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Really Big Lights – A math problem

Here’s a really big problem you can work on with your students this holiday season.

Act 1:
Show them this video and ask: What do you notice? What do you wonder?

After allowing them to voice their noticing and wonderings guide them to wonder: How big is that new light? How many times bigger is the big light compared to the old light? How many Really Big Lights would you have to put up to cover the same length as last year?

Act 2: Here are some images to help make some conclusions:

Guess: How long is the big light? How many times longer is the big light than the small light?

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Reveal:

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Guess: How many small lights are in one string that stretches 15 feet?

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Reveal:

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Work together to determine how many Really Big Lights would replace the string of 50 lights? What assumptions will you make?

Act 3: Reveal

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Why might your calculated answer be different from the answer shown?

If you had 50 Really Big lights how long would could they reach? How many cars could you put in that garage?

Grab all files for this activity

You can see more info about the lights over at http://reallybiglights.com/

Fav & Fix – Nov 25

For the Favourite & Fix series I’m posting one idea from my lessons that week that was my favourite and one topic that I need help on. Something I hope to fix. I’m hoping that in the comments or on Twitter (#Fav&Fix) you amazing readers can help me out with some hints, tips, and suggestions.

The Fav

WouldYouRatherMath.com has been a huge part of the MEL3E course that I’ve written about here, here, and here. Having my students pair up and work on the chalkboards and vertical whiteboards toward a choice opened up great discussion, and improved our classroom atmosphere! For a while our classroom atmosphere was a little shakey….but the warm ups and paired work has brought us closer together. Download the MS Word docuement that has all the warm ups week by week for this class. The idea and format of the document I took from Mary Bourassa’s Warm up file.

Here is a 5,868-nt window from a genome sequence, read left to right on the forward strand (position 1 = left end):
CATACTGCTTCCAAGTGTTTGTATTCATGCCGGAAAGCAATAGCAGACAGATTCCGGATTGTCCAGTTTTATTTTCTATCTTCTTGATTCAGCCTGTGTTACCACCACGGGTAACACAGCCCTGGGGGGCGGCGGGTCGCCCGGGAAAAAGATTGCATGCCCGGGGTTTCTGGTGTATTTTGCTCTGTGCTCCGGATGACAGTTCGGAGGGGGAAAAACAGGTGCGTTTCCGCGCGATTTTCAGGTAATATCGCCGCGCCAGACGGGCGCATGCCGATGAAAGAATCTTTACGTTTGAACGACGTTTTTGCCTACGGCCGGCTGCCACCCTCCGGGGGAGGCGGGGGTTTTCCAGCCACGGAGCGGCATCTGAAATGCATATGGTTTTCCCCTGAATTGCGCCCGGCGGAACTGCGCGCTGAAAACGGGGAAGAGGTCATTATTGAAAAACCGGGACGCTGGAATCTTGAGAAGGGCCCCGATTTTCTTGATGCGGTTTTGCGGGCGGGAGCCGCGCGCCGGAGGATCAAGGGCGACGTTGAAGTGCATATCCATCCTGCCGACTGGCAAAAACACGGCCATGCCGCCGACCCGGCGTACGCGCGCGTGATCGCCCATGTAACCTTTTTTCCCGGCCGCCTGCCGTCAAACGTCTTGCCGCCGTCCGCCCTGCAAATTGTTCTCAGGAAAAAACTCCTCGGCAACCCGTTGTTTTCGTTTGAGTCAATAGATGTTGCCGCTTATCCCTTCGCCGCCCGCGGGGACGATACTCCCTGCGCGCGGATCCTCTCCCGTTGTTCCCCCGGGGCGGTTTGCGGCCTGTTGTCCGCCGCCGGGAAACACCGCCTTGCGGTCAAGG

This week we completed this one:

I asked the class to make a gut check on which option pulled them immediately….and most said drive yourself. Ok….let’s verify that gut check. “Is there anything we would need to know more about?” A few students had some ideas and we worked as a class to narrow down some open items.

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From here they were off to the walls to justify their choice. And I love that there were still more questions from every group

  • How many people are going?
  • Does each have to pay $40 each way?
  • Do you have to drive to the shuttle?
  • Do you have to pay for parking in option 2?
  • Are we taking into account getting a speeding ticket? insurance on the car? wear and tear?

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I let the groups come up with answers to their own questions…..I added in, “if you drive yourself, is it likely that you only need to park for one day?”

The conversation that comes out of this warm up was great for us. So many questions and lots of answers. Most groups changed their minds after great debate to take the shuttle (if they were going on a trip for a week)…..less hassle.

The Fix

This is not really a fix yet…but I wanted to grab some thoughts from you. On the weekend Jules and I worked on some puzzles. After we dumped the puzzles out I would ask her how big would the puzzle be? She would look up and with that wonder look and say pretty big or pretty small, but nothing exact….she’s only 6. So I would narrow the question down. How many pieces would be along the bottom? Along the side? And she would make a guess. We would do the puzzle and then find out.

This got me thinking.

Read more here

Puzzling Dimensions

I wanted to grab some thoughts from you on a possible lesson idea.

On the weekend Jules and I worked on some puzzles. After we dumped the puzzles out I would ask her how big will the puzzle be? She would look up, and with that wondering look say …”pretty big” or “not too big,” but nothing exact….she’s only 6. I narrowed the question down. How many pieces would be along the bottom? Along the side? And she would make a guess. We would do the puzzle and then find out.